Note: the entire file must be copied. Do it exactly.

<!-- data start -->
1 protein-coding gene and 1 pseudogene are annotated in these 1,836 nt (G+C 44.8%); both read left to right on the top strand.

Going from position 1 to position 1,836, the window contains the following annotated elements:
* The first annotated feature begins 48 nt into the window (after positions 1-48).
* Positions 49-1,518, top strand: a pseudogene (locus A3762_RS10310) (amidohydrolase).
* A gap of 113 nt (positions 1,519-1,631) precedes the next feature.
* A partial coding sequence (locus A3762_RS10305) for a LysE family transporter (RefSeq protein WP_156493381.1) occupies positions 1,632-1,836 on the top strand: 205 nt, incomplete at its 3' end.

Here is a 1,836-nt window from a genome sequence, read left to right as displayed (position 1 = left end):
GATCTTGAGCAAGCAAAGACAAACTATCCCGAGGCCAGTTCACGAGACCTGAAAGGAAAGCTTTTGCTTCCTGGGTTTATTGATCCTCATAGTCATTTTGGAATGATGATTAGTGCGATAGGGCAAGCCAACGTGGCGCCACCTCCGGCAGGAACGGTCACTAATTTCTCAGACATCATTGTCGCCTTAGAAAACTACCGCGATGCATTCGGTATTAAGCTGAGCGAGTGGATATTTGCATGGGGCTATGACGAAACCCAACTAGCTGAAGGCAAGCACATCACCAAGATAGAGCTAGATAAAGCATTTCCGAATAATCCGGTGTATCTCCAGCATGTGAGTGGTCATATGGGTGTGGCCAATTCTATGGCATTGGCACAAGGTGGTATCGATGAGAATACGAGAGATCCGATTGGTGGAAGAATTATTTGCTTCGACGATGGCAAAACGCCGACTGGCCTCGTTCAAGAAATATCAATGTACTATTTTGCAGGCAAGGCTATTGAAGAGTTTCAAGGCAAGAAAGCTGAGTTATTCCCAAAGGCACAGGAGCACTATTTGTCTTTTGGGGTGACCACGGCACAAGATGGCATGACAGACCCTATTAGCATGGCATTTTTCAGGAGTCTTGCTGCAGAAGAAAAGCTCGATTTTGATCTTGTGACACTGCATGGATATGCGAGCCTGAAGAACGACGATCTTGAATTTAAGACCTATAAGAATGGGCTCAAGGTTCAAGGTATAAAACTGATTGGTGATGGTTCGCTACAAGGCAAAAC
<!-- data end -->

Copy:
1 protein-coding gene and 1 pseudogene are annotated in these 1,836 nt (G+C 44.8%); both read left to right on the top strand.

Going from position 1 to position 1,836, the window contains the following annotated elements:
* The first annotated feature begins 48 nt into the window (after positions 1-48).
* Positions 49-1,518, top strand: a pseudogene (locus A3762_RS10310) (amidohydrolase).
* A gap of 113 nt (positions 1,519-1,631) precedes the next feature.
* A partial coding sequence (locus A3762_RS10305) for a LysE family transporter (RefSeq protein WP_156493381.1) occupies positions 1,632-1,836 on the top strand: 205 nt, incomplete at its 3' end.

Here is a 1,836-nt window from a genome sequence, read left to right as displayed (position 1 = left end):
GATCTTGAGCAAGCAAAGACAAACTATCCCGAGGCCAGTTCACGAGACCTGAAAGGAAAGCTTTTGCTTCCTGGGTTTATTGATCCTCATAGTCATTTTGGAATGATGATTAGTGCGATAGGGCAAGCCAACGTGGCGCCACCTCCGGCAGGAACGGTCACTAATTTCTCAGACATCATTGTCGCCTTAGAAAACTACCGCGATGCATTCGGTATTAAGCTGAGCGAGTGGATATTTGCATGGGGCTATGACGAAACCCAACTAGCTGAAGGCAAGCACATCACCAAGATAGAGCTAGATAAAGCATTTCCGAATAATCCGGTGTATCTCCAGCATGTGAGTGGTCATATGGGTGTGGCCAATTCTATGGCATTGGCACAAGGTGGTATCGATGAGAATACGAGAGATCCGATTGGTGGAAGAATTATTTGCTTCGACGATGGCAAAACGCCGACTGGCCTCGTTCAAGAAATATCAATGTACTATTTTGCAGGCAAGGCTATTGAAGAGTTTCAAGGCAAGAAAGCTGAGTTATTCCCAAAGGCACAGGAGCACTATTTGTCTTTTGGGGTGACCACGGCACAAGATGGCATGACAGACCCTATTAGCATGGCATTTTTCAGGAGTCTTGCTGCAGAAGAAAAGCTCGATTTTGATCTTGTGACACTGCATGGATATGCGAGCCTGAAGAACGACGATCTTGAATTTAAGACCTATAAGAATGGGCTCAAGGTTCAAGGTATAAAACTGATTGGTGATGGTTCGCTACAAGGCAAAAC